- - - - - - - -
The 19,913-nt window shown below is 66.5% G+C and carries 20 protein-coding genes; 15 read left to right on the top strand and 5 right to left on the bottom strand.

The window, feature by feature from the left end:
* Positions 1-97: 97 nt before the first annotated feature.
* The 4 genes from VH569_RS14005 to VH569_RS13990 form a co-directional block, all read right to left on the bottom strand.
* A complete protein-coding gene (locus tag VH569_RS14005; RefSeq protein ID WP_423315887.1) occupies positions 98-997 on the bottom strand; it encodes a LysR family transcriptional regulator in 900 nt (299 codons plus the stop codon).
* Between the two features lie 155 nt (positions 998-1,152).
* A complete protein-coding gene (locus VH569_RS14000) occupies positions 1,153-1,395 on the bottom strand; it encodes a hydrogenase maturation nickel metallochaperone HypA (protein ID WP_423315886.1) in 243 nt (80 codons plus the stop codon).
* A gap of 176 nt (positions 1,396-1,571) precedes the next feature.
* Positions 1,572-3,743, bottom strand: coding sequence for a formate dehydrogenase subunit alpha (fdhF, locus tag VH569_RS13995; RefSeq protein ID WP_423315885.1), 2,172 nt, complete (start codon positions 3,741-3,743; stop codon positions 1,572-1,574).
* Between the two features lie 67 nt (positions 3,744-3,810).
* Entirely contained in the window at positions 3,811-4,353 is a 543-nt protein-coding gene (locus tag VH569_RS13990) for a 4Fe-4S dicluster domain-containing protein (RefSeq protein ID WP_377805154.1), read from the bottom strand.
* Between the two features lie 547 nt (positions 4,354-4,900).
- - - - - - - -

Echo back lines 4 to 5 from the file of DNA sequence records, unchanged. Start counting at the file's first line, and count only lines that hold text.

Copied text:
* The 4 genes from VH569_RS14005 to VH569_RS13990 form a co-directional block, all read right to left on the bottom strand.
* A complete protein-coding gene (locus tag VH569_RS14005; RefSeq protein ID WP_423315887.1) occupies positions 98-997 on the bottom strand; it encodes a LysR family transcriptional regulator in 900 nt (299 codons plus the stop codon).